Search The Line of Best Fit
Search The Line of Best Fit

ATP's I'll Be Your Mirror – Alexandra Palace, London 04/05/13

10 May 2013, 01:33 | Written by Luke Morgan Britton

“End of an era” is a phrase thrown around far too variably these days, whether it’s in reference to a football coach retiring, or, ahem, boy bands splitting. ATP‘s recent announcement that their UK holiday camp weekenders will cease from the end of the year seems less of an era coming to a close, despite what the marketing of their final shows might suggest, and instead somewhere between the passing of a dream that always did seem a little too good to be true and the curious possibility of what will come next.

For the music fan’s music fan, those single-handedly keeping the music industry afloat, the events – coming roughly quarterly every year since 1999 – combined the leisure of a weekend away while simultaneously cutting the fat off an average festival’s billing. But with well-noted financial troubles and disagreements with their past venues, you’d be forgiven for expecting All Tomorrow’s Parties to scale back a bit. This doesn’t seem to be the case; instead, it seems business as usual.

What bolder a move to show full steam ahead than to announce a festival at a former NATO base in Iceland? And so with fans hopeful, if not slightly confused by recent unfoldings, it’s all eyes on the company’s 2013 edition of their I’ll Be Your Mirror sister-event, fronted by Yeah Yeah Yeahs at London’s Alexandra Palace. And with the Grizzly Bear leg meant to follow on the Sunday postponed at short notice, the day really needed to run smoothly to keep up consumer confidence among the ATP crowd.

Named after the original b-side to ‘All Tomorrows Parties’, a fact not always self-explanatory, I’ll Be Your Mirror tends to follow the same suit as the organisations classic events, in which the headline act curates proceedings and, in doing so, inherently opens ATP up to the fears faced by other festivals – but also does so to a greater extent. What do you do if a band simply picks a few misses and even fewer hits? There’s not much you can do, really.

But it would be a bit harsh to say that was entirely this case with this May Bank Holiday instalment. Instead, the line-up simply didn’t seem fitting of the setting. Whereas at Camber Sands, and Minehead before it, you could guarantee at least a couple of hundred (maybe hungover, possibly sleepless) onlookers for even the early-bird sets, a city-based event is always going to warrant a later start, with many opting for beers in the nearby Alexandra Park over the opening raucous of New Orleans bounce-hopper Big Freedia, psych-dance duo Prince Rama and the exotic extravagance of King Khan.

More disappointing is the mere handful in attendance of ambient soundscaper, The Field at the main stage, with the low turnout completely robbing the music of any immersive quality. By this point, the highlight of the day is – sadly – witnessing a punter, and complete stranger, raising his beer in the crowd to a Dirty Beaches-watching Karen O, who offers a bashful wry smile in response.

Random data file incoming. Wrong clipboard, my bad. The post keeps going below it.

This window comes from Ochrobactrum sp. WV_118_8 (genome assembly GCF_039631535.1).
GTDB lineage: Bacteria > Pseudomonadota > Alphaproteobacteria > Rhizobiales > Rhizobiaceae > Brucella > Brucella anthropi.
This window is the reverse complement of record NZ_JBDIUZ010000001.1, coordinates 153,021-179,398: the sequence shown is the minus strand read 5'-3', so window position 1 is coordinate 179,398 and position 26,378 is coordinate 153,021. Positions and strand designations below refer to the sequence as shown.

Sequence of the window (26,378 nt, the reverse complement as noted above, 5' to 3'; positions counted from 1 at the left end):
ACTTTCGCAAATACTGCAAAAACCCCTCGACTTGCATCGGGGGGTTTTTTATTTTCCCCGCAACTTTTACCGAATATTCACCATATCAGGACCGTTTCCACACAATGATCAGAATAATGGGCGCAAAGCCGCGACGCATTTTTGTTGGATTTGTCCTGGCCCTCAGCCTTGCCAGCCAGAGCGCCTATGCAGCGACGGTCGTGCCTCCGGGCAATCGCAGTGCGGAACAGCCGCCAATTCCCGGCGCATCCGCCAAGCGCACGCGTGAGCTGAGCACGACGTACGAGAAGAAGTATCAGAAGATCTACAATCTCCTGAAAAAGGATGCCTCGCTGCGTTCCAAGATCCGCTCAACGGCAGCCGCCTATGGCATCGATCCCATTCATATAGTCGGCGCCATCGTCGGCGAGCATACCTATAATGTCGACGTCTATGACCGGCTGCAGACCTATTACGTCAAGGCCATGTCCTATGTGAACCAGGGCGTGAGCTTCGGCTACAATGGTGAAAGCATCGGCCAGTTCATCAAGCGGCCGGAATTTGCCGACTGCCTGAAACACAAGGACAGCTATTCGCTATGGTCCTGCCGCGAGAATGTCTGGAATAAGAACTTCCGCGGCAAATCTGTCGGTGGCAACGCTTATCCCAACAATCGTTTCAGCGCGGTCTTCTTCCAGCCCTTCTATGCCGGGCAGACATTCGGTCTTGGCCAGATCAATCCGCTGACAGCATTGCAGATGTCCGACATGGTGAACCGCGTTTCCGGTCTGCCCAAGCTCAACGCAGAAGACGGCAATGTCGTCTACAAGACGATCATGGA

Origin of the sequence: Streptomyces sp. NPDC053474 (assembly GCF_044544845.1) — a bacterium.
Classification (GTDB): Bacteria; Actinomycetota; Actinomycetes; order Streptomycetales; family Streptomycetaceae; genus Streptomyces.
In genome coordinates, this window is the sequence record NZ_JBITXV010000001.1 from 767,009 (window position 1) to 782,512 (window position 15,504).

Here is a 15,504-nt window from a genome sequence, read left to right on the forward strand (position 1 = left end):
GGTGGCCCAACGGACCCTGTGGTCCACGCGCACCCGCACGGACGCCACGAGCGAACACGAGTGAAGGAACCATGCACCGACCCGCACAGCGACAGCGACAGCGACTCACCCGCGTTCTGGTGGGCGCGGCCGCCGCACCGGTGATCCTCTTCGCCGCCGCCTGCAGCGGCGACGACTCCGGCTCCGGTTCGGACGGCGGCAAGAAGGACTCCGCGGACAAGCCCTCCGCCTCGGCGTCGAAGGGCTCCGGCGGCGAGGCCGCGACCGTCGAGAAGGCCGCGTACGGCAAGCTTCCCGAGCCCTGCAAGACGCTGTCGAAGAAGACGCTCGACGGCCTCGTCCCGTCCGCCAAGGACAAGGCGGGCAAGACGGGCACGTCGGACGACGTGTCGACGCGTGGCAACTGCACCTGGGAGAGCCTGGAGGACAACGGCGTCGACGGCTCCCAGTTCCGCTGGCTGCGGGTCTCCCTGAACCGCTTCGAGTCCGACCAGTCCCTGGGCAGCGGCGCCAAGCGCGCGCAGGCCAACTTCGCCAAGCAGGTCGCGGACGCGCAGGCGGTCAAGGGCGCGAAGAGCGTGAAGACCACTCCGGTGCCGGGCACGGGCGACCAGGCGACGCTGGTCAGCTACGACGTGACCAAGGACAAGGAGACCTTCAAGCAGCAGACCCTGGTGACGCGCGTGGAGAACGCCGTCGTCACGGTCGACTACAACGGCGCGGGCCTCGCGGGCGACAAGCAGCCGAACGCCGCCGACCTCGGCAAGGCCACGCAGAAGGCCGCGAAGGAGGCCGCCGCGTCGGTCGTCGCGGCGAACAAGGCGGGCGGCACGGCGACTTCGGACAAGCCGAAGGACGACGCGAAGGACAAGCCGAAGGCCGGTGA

By the time the crowd do make their way in however, with half the bill already packing up and cracking open a beer of their own backstage, things start to peter a bit. Black Lips, whose association with hipster bible VICE has always left them open to accusations of style over substance, sound like a caricature of a garage rock band without half of the excitement. Masked grindcore bizarros The Locust, on the other hand, while wholly enjoyable in theory, have a live half-life much shorter than their 45 minute slot. Likewise, the game of counting how many times Jon Spencer Blues Explosion can shout their own band name at random intervals seems to be keeping more hooked than the actual music itself.

Instead, nearing the 9.30pm mark, the main room bloats out and the night starts to feel like an overpriced Yeah Yeah Yeahs gig rather than an entire all-day event. As the lights dim and expectations heighten, there seems to be a passing of the torch as ATP’s loyal old guard, with feet now understandably a little sore, relocate to the back while the younger sprites push forward towards the stage centre. Lucky for all involved, punters old, new and promoters alike, the band are just as bright and brash as a decade back. Karen O, who’s dressed for the evening either as a nu-rave take on Sgt. Pepper or Elvis Costello going to a New Year’s party, leads the way like a new age ringmaster.

Along with drummer Brian Chase and the never-aging Peter Pan of Goth-Punk, Nick Zinner, the trio run through what would be deemed a Greatest Hits set if their albums didn’t neatly connect the dots behind one another. Even their latest record, Mosquito, doesn’t venture far from the three that came before it. It does, however, bring one of the best highlights of the day though, with opener ‘Sacrilege’ – a riot grrl anthem for the modern age that Pussy Riot themselves must wish they had penned – only able to sound more sublime if there had been an actual choir onstage to sing the gospel intersection at the end. Perfectly executed closer ‘Date With The Night’ gets even the most tiresome moving and subsequently with one fell swoop makes everyone forget that which came before it.

With two of their last Pontins breaks nigh (TV on the Radio this weekend before Deerhunter next month), the day doesn’t completely evoke confidence from those in attendance but through limited fault of ATP’s own. Even though we’re presented with a headline band choosing art-rock density over sheer entertainment stakes, it’s thankfully a single-handed late save for an event that will now surely be the focus of ATP’s events calendar.

Pictures by Jason Williamson. Check out more photos from the festival here.

Share article

Get the Best Fit take on the week in music direct to your inbox every Friday

Read next